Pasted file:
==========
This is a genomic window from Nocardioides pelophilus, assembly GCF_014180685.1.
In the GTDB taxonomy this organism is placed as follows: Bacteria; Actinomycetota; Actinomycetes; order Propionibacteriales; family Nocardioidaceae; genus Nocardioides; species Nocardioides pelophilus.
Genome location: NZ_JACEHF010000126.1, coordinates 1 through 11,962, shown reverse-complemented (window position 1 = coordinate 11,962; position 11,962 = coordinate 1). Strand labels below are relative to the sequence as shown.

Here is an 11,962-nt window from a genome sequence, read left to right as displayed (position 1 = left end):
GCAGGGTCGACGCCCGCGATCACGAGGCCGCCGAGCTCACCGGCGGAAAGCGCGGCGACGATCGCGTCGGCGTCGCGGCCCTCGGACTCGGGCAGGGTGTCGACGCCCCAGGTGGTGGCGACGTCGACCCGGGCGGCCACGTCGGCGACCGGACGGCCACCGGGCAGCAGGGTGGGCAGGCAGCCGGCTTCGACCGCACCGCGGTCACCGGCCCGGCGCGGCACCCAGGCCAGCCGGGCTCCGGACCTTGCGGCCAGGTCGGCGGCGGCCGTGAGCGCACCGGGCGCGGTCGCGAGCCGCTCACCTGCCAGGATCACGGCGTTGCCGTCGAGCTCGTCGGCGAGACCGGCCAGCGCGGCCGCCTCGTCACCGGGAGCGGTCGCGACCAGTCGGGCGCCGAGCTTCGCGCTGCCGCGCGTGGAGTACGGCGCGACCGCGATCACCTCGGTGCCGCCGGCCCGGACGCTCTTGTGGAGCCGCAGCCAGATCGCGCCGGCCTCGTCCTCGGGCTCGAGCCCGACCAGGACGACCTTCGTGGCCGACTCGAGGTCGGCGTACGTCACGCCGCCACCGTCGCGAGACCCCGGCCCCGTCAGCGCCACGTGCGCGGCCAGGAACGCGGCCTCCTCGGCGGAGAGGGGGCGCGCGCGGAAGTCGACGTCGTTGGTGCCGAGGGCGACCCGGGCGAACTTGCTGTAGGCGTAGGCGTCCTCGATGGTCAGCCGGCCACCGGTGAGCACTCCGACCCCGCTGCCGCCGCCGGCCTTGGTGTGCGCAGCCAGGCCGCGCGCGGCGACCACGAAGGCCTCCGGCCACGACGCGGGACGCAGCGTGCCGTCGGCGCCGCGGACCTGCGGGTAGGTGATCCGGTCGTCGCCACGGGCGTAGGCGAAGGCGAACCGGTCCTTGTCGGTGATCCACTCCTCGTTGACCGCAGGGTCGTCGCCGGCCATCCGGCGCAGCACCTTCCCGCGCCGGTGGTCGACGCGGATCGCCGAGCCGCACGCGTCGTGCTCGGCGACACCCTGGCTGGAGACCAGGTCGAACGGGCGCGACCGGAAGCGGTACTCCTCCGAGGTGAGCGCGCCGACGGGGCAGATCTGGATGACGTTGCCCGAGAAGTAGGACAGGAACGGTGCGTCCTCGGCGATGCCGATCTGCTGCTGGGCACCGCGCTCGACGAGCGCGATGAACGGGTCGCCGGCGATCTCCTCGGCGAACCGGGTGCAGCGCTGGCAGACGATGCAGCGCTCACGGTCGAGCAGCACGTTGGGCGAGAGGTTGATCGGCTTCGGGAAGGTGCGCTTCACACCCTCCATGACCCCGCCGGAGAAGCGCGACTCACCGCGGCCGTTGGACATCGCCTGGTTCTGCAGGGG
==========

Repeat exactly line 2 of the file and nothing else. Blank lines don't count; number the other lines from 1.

In the GTDB taxonomy this organism is placed as follows: Bacteria; Actinomycetota; Actinomycetes; order Propionibacteriales; family Nocardioidaceae; genus Nocardioides; species Nocardioides pelophilus.